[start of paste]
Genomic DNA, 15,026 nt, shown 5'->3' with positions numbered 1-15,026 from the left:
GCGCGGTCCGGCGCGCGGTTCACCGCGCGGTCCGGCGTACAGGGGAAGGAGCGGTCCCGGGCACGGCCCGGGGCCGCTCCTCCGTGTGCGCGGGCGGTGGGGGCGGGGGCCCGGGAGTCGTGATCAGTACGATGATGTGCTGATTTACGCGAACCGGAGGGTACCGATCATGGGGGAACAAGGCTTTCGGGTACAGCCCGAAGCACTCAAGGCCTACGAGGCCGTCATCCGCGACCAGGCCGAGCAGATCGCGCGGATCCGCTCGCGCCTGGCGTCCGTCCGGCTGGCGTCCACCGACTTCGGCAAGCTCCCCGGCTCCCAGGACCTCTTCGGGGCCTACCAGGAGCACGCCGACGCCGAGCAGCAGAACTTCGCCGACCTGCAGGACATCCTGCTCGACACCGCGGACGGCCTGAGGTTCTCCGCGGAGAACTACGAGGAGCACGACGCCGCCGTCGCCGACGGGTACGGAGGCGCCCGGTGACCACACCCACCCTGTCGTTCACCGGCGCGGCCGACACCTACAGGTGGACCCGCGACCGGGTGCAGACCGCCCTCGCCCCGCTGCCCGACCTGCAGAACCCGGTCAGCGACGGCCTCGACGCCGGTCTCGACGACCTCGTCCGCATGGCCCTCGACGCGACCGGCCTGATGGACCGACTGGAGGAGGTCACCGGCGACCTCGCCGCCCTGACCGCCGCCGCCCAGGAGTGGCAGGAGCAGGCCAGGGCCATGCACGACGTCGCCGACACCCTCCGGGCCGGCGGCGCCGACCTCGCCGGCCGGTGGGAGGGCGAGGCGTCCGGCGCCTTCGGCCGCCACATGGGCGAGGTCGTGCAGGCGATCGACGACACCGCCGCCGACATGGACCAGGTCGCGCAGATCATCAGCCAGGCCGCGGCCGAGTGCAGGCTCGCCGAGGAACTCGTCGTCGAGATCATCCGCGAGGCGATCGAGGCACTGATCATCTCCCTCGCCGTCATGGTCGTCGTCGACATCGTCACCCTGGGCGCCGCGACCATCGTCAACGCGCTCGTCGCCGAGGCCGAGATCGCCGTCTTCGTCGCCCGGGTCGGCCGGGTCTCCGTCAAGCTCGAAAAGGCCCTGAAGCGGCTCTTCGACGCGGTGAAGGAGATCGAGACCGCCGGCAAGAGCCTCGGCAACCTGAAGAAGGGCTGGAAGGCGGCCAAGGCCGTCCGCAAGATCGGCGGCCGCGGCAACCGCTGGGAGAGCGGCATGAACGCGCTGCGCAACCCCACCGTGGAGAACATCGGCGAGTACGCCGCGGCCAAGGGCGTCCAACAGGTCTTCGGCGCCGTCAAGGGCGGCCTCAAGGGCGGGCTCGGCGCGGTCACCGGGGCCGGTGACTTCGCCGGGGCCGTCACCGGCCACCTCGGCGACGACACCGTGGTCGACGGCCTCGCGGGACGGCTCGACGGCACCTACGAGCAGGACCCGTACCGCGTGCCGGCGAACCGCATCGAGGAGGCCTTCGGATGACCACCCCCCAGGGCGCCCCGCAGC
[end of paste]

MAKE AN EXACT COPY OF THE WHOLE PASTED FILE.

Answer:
Genomic DNA, 15,026 nt, shown 5'->3' with positions numbered 1-15,026 from the left:
GCGCGGTCCGGCGCGCGGTTCACCGCGCGGTCCGGCGTACAGGGGAAGGAGCGGTCCCGGGCACGGCCCGGGGCCGCTCCTCCGTGTGCGCGGGCGGTGGGGGCGGGGGCCCGGGAGTCGTGATCAGTACGATGATGTGCTGATTTACGCGAACCGGAGGGTACCGATCATGGGGGAACAAGGCTTTCGGGTACAGCCCGAAGCACTCAAGGCCTACGAGGCCGTCATCCGCGACCAGGCCGAGCAGATCGCGCGGATCCGCTCGCGCCTGGCGTCCGTCCGGCTGGCGTCCACCGACTTCGGCAAGCTCCCCGGCTCCCAGGACCTCTTCGGGGCCTACCAGGAGCACGCCGACGCCGAGCAGCAGAACTTCGCCGACCTGCAGGACATCCTGCTCGACACCGCGGACGGCCTGAGGTTCTCCGCGGAGAACTACGAGGAGCACGACGCCGCCGTCGCCGACGGGTACGGAGGCGCCCGGTGACCACACCCACCCTGTCGTTCACCGGCGCGGCCGACACCTACAGGTGGACCCGCGACCGGGTGCAGACCGCCCTCGCCCCGCTGCCCGACCTGCAGAACCCGGTCAGCGACGGCCTCGACGCCGGTCTCGACGACCTCGTCCGCATGGCCCTCGACGCGACCGGCCTGATGGACCGACTGGAGGAGGTCACCGGCGACCTCGCCGCCCTGACCGCCGCCGCCCAGGAGTGGCAGGAGCAGGCCAGGGCCATGCACGACGTCGCCGACACCCTCCGGGCCGGCGGCGCCGACCTCGCCGGCCGGTGGGAGGGCGAGGCGTCCGGCGCCTTCGGCCGCCACATGGGCGAGGTCGTGCAGGCGATCGACGACACCGCCGCCGACATGGACCAGGTCGCGCAGATCATCAGCCAGGCCGCGGCCGAGTGCAGGCTCGCCGAGGAACTCGTCGTCGAGATCATCCGCGAGGCGATCGAGGCACTGATCATCTCCCTCGCCGTCATGGTCGTCGTCGACATCGTCACCCTGGGCGCCGCGACCATCGTCAACGCGCTCGTCGCCGAGGCCGAGATCGCCGTCTTCGTCGCCCGGGTCGGCCGGGTCTCCGTCAAGCTCGAAAAGGCCCTGAAGCGGCTCTTCGACGCGGTGAAGGAGATCGAGACCGCCGGCAAGAGCCTCGGCAACCTGAAGAAGGGCTGGAAGGCGGCCAAGGCCGTCCGCAAGATCGGCGGCCGCGGCAACCGCTGGGAGAGCGGCATGAACGCGCTGCGCAACCCCACCGTGGAGAACATCGGCGAGTACGCCGCGGCCAAGGGCGTCCAACAGGTCTTCGGCGCCGTCAAGGGCGGCCTCAAGGGCGGGCTCGGCGCGGTCACCGGGGCCGGTGACTTCGCCGGGGCCGTCACCGGCCACCTCGGCGACGACACCGTGGTCGACGGCCTCGCGGGACGGCTCGACGGCACCTACGAGCAGGACCCGTACCGCGTGCCGGCGAACCGCATCGAGGAGGCCTTCGGATGACCACCCCCCAGGGCGCCCCGCAGC